Canyon Spectral:On CFR Review: A Powerful E-MTB

Like most people Having passed the half-century mark, I fluctuate between fantasy and reality when it comes to my physical fitness. My fantasy is that I am as fit and strong as I was when I was 25. The reality: I’m not. And while I like to think I’d never replace my human-powered mountain bike with an electric-powered version, Canyon’s new Spectral:On makes me feel like I’m 25 again. And who wouldn’t take that opportunity?

The first-generation e-MTBs I tested years ago were tough beasts that were hard to handle on the trail. But like the rest of the ebike multiverse, off-road machines have steadily evolved with lighter and smaller motors, more powerful batteries and more balanced frame shapes (or ‘relaxed geometry’ in bicycle parlance) that make for an overall better riding experience. These evolutionary steps make e-MTBs more and more tempting, especially if I want to do long cabin trips through the Utah backcountry into my 80s.

There are five versions of the 2022 Spectral:On. Compared to previous Spectral models (the original launched in 2018), all of these new bikes have more range, more power and a stiffer, stronger full carbon frame that places the rider closer to the rear center of the bike, a setup that ensures for more stability and balance. They are all mullets, meaning they combine a more stable 29-inch front wheel that can roll over just about anything with a 27.5-inch rear wheel that adds playfulness to the ride.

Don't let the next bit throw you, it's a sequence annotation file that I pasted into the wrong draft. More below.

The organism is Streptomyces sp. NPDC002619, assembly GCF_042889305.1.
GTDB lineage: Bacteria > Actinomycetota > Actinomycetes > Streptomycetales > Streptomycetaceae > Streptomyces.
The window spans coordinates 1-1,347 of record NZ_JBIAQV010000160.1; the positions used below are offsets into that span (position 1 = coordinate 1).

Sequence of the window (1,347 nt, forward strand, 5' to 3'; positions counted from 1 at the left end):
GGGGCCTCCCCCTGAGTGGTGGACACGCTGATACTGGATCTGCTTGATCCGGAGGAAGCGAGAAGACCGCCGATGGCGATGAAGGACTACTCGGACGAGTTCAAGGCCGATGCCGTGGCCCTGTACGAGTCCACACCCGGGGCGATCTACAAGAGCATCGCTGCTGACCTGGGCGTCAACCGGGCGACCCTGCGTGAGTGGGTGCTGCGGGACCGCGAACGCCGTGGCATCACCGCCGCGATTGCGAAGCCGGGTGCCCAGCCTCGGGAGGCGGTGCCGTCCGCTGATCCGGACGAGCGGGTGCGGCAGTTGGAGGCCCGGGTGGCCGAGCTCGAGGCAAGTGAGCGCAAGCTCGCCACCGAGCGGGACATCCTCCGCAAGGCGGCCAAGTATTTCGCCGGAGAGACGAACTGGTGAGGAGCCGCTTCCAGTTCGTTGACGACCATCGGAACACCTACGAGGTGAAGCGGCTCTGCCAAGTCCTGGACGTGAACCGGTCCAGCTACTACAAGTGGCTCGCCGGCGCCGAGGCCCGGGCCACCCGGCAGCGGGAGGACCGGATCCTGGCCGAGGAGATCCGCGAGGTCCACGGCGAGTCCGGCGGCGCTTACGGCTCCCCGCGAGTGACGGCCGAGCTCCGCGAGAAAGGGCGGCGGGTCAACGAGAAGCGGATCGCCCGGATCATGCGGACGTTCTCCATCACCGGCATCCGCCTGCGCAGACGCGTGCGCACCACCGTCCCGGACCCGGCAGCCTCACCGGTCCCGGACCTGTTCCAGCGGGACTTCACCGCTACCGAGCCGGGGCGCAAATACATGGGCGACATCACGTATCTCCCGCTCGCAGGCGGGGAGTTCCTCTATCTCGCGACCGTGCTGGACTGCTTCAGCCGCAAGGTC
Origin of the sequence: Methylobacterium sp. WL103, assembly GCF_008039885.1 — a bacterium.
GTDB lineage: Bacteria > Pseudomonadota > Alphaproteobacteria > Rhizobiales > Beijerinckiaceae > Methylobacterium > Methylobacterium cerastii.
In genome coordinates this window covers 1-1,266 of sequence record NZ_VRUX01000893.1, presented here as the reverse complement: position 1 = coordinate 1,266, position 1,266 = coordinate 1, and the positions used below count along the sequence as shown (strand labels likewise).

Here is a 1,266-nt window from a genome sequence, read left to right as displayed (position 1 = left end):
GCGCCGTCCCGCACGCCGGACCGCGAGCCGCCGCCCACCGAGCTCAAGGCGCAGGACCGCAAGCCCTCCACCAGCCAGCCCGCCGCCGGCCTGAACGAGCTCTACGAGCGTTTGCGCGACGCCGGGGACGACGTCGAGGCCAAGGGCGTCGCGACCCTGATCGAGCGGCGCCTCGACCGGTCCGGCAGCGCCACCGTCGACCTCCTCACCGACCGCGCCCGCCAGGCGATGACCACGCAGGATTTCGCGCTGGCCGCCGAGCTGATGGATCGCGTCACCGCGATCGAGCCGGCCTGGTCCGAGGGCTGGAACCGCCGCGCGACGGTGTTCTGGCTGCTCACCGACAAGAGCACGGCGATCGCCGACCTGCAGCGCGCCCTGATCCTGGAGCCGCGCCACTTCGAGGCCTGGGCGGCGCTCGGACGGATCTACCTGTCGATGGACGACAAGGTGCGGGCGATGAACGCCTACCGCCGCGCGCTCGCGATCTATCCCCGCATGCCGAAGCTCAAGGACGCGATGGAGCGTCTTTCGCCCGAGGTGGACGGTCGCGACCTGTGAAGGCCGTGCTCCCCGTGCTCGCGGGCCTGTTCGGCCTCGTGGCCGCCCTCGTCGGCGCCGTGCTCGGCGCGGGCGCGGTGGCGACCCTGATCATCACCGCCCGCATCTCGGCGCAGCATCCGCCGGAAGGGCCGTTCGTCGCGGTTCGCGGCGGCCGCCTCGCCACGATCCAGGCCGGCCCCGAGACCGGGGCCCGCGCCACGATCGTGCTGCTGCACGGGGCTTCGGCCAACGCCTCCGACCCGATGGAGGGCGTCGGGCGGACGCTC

Photo: Canyon

Canyon also tilted the bike’s motor—a 5.7-pound, magnesium-coated Shimano EP8, which delivers 63 foot-pounds of torque, quadrupling the pedaling power—to a 30-degree angle. This solution allowed Canyon to move the battery lower in the frame, which in turn lowers the bike’s center of gravity, a major reason why the bike acts more like a motorless mountain bike.

Canyon then fully carbonized the frame, including the rear triangle, making it lighter and stronger; increased reach by 25 millimeters per frame size, slackened the head tube angle by one degree and added 5mm to the chainstays, all of which add stability in the saddle. Then Canyon took 20mm out of the seat tube, allowing for the installation of the longer dropper seatposts, preferably on tougher descents.

Then there’s that precise German attention to detail: the battery has a magnetic charging plug, making it easier to lock even in a dark, crowded garage. Wiring is routed through the handlebars and stem, reducing cockpit clutter. Best of all, the dash is color-coded so the rider knows at a glance which of the three pedal assist modes they’re in; and at the touch of a button, they can cycle through mph, distance, odometer, available range, maximum speed, average speed, cadence and time of day.

The only choices consumers have to make when choosing between the five versions are frame size, component quality and battery size. You can choose between a 720 or 900 Wh battery, and the small frame comes with only the 720-WH battery option, as the larger 900-WH battery won’t fit. All of these options determine the final price, which ranges from $6,000 to $10,500.

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